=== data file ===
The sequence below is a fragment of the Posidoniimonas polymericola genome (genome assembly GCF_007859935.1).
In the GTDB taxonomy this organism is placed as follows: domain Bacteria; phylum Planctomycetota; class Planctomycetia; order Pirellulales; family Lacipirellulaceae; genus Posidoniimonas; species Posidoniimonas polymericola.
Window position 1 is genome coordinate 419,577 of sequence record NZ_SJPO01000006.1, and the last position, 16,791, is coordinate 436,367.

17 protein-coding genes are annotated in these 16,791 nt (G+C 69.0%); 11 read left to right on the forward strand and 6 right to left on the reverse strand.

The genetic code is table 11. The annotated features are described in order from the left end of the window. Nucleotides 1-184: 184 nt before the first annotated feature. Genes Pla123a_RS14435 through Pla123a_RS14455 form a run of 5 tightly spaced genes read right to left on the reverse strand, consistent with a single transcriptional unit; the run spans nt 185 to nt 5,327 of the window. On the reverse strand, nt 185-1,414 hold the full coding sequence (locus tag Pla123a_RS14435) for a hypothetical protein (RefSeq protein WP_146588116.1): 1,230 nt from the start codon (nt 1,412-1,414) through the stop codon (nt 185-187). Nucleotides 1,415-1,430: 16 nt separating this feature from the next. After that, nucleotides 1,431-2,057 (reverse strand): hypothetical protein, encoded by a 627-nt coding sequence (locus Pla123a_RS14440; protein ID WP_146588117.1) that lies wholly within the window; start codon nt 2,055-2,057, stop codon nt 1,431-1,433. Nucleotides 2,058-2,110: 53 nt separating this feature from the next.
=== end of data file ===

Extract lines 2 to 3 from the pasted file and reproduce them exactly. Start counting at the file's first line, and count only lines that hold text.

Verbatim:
In the GTDB taxonomy this organism is placed as follows: domain Bacteria; phylum Planctomycetota; class Planctomycetia; order Pirellulales; family Lacipirellulaceae; genus Posidoniimonas; species Posidoniimonas polymericola.
Window position 1 is genome coordinate 419,577 of sequence record NZ_SJPO01000006.1, and the last position, 16,791, is coordinate 436,367.